(b) A school, whether public or nonpublic, must permit the self-administration and self-carry of asthma medication by a pupil with asthma or the self-administration and self-carry of an epinephrine auto-injector by a pupil, provided that:
        (1) the parents or guardians of the pupil provide to
    
the school (i) written authorization from the parents or guardians for (A) the self-administration and self-carry of asthma medication or (B) the self-carry of asthma medication or (ii) for (A) the self-administration and self-carry of an epinephrine auto-injector or (B) the self-carry of an epinephrine auto-injector, written authorization from the pupil's physician, physician assistant, or advanced practice registered nurse; and
        (2) the parents or guardians of the pupil provide to
    
the school (i) the prescription label, which must contain the name of the asthma medication, the prescribed dosage, and the time at which or circumstances under which the asthma medication is to be administered, or (ii) for the self-administration or self-carry of an epinephrine auto-injector, a written statement from the pupil's physician, physician assistant, or advanced practice registered nurse containing the following information:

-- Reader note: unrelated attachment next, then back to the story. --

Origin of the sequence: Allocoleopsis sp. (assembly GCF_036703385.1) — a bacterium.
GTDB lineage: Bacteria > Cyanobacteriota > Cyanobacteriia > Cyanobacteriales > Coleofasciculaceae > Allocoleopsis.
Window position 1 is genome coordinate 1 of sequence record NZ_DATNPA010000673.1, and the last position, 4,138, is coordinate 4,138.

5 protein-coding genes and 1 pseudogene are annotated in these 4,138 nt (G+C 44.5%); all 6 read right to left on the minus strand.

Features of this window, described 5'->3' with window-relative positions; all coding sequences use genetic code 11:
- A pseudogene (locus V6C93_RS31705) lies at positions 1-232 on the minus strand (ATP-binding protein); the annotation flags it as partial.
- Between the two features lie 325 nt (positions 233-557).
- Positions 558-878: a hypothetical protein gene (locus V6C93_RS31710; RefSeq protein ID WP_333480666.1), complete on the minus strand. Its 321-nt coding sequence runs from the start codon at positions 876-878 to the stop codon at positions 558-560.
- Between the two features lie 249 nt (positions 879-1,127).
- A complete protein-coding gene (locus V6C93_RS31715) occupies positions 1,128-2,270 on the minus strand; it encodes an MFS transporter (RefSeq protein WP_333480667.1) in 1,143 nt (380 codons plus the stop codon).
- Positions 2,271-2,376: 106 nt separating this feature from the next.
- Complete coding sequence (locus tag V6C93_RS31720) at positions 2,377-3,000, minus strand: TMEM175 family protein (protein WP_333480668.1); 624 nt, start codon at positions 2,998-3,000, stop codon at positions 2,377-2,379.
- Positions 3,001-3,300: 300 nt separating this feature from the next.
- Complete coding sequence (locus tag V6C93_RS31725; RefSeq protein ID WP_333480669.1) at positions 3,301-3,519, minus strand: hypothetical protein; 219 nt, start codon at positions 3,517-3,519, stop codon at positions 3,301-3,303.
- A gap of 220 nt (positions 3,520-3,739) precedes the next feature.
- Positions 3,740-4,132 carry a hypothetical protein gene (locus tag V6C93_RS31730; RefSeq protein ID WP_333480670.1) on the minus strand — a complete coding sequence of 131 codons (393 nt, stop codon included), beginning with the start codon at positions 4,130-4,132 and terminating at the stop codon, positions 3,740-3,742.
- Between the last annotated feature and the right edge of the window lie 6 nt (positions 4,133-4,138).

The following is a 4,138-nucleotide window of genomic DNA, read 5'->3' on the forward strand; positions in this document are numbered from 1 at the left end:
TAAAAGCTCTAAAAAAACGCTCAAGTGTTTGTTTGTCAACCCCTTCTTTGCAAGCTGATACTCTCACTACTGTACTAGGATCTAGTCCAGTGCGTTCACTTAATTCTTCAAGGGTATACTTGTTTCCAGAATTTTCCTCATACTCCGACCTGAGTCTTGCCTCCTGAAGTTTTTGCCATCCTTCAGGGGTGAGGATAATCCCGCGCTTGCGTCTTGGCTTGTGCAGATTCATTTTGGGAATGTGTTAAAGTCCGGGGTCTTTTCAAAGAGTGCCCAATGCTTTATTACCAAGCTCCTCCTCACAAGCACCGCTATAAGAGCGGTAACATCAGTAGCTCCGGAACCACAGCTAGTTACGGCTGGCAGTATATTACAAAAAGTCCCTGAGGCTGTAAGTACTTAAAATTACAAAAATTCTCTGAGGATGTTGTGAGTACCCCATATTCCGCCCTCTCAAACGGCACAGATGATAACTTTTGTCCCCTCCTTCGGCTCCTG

(A) the name and purpose of the epinephrine
        
auto-injector;
            (B) the prescribed dosage; and
            (C) the time or times at which or the special
        
circumstances under which the epinephrine auto-injector is to be administered.
The information provided shall be kept on file in the office of the school nurse or, in the absence of a school nurse, the school's administrator.
    (b-5) A school district, public school, or nonpublic school may authorize the provision of a student-specific or undesignated epinephrine auto-injector to a student or any personnel authorized under a student's Individual Health Care Action Plan, Illinois Food Allergy Emergency Action Plan and Treatment Authorization Form, or plan pursuant to Section 504 of the federal Rehabilitation Act of 1973 to administer an epinephrine auto-injector to the student, that meets the student's prescription on file.